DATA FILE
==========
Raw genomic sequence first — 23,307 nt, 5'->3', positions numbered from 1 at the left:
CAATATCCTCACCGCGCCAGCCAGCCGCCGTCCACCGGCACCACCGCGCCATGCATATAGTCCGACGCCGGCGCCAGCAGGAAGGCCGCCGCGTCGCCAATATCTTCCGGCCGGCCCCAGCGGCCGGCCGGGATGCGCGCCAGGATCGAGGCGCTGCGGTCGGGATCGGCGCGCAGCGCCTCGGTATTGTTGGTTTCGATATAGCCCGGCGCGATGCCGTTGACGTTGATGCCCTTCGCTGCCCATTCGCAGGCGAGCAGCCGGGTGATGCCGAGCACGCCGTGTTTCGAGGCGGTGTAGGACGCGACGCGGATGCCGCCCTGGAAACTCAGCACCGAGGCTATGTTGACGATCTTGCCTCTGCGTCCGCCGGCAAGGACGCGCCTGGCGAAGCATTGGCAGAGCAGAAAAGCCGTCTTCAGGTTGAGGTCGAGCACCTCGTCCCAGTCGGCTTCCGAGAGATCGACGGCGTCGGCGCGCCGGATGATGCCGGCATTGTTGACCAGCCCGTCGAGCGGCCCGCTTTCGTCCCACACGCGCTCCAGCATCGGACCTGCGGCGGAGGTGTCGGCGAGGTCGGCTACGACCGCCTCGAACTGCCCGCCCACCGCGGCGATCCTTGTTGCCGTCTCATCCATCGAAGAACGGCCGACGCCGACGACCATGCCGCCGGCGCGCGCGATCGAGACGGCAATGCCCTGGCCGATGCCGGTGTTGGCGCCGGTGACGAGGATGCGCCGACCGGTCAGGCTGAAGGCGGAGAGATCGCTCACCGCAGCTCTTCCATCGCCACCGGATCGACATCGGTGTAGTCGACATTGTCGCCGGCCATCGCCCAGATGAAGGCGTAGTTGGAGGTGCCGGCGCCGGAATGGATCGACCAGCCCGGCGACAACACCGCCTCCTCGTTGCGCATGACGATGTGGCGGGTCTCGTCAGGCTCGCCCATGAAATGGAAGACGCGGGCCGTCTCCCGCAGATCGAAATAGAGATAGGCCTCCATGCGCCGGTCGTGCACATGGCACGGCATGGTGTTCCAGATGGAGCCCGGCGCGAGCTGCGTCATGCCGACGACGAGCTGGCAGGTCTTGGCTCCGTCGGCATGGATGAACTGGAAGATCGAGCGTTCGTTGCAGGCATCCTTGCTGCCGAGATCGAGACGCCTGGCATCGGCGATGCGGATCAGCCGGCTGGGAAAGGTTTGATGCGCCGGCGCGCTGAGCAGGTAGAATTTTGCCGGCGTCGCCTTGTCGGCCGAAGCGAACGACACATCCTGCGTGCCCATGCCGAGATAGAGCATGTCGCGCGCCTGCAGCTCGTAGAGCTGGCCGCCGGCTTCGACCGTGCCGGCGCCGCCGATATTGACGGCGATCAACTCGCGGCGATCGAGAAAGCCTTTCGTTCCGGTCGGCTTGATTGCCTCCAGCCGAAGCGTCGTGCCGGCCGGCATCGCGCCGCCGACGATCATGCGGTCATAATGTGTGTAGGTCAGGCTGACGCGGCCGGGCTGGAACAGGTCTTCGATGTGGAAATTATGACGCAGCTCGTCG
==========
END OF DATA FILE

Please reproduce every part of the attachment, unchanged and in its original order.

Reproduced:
Raw genomic sequence first — 23,307 nt, 5'->3', positions numbered from 1 at the left:
CAATATCCTCACCGCGCCAGCCAGCCGCCGTCCACCGGCACCACCGCGCCATGCATATAGTCCGACGCCGGCGCCAGCAGGAAGGCCGCCGCGTCGCCAATATCTTCCGGCCGGCCCCAGCGGCCGGCCGGGATGCGCGCCAGGATCGAGGCGCTGCGGTCGGGATCGGCGCGCAGCGCCTCGGTATTGTTGGTTTCGATATAGCCCGGCGCGATGCCGTTGACGTTGATGCCCTTCGCTGCCCATTCGCAGGCGAGCAGCCGGGTGATGCCGAGCACGCCGTGTTTCGAGGCGGTGTAGGACGCGACGCGGATGCCGCCCTGGAAACTCAGCACCGAGGCTATGTTGACGATCTTGCCTCTGCGTCCGCCGGCAAGGACGCGCCTGGCGAAGCATTGGCAGAGCAGAAAAGCCGTCTTCAGGTTGAGGTCGAGCACCTCGTCCCAGTCGGCTTCCGAGAGATCGACGGCGTCGGCGCGCCGGATGATGCCGGCATTGTTGACCAGCCCGTCGAGCGGCCCGCTTTCGTCCCACACGCGCTCCAGCATCGGACCTGCGGCGGAGGTGTCGGCGAGGTCGGCTACGACCGCCTCGAACTGCCCGCCCACCGCGGCGATCCTTGTTGCCGTCTCATCCATCGAAGAACGGCCGACGCCGACGACCATGCCGCCGGCGCGCGCGATCGAGACGGCAATGCCCTGGCCGATGCCGGTGTTGGCGCCGGTGACGAGGATGCGCCGACCGGTCAGGCTGAAGGCGGAGAGATCGCTCACCGCAGCTCTTCCATCGCCACCGGATCGACATCGGTGTAGTCGACATTGTCGCCGGCCATCGCCCAGATGAAGGCGTAGTTGGAGGTGCCGGCGCCGGAATGGATCGACCAGCCCGGCGACAACACCGCCTCCTCGTTGCGCATGACGATGTGGCGGGTCTCGTCAGGCTCGCCCATGAAATGGAAGACGCGGGCCGTCTCCCGCAGATCGAAATAGAGATAGGCCTCCATGCGCCGGTCGTGCACATGGCACGGCATGGTGTTCCAGATGGAGCCCGGCGCGAGCTGCGTCATGCCGACGACGAGCTGGCAGGTCTTGGCTCCGTCGGCATGGATGAACTGGAAGATCGAGCGTTCGTTGCAGGCATCCTTGCTGCCGAGATCGAGACGCCTGGCATCGGCGATGCGGATCAGCCGGCTGGGAAAGGTTTGATGCGCCGGCGCGCTGAGCAGGTAGAATTTTGCCGGCGTCGCCTTGTCGGCCGAAGCGAACGACACATCCTGCGTGCCCATGCCGAGATAGAGCATGTCGCGCGCCTGCAGCTCGTAGAGCTGGCCGCCGGCTTCGACCGTGCCGGCGCCGCCGATATTGACGGCGATCAACTCGCGGCGATCGAGAAAGCCTTTCGTTCCGGTCGGCTTGATTGCCTCCAGCCGAAGCGTCGTGCCGGCCGGCATCGCGCCGCCGACGATCATGCGGTCATAATGTGTGTAGGTCAGGCTGACGCGGCCGGGCTGGAACAGGTCTTCGATGTGGAAATTATGACGCAGCTCGTCG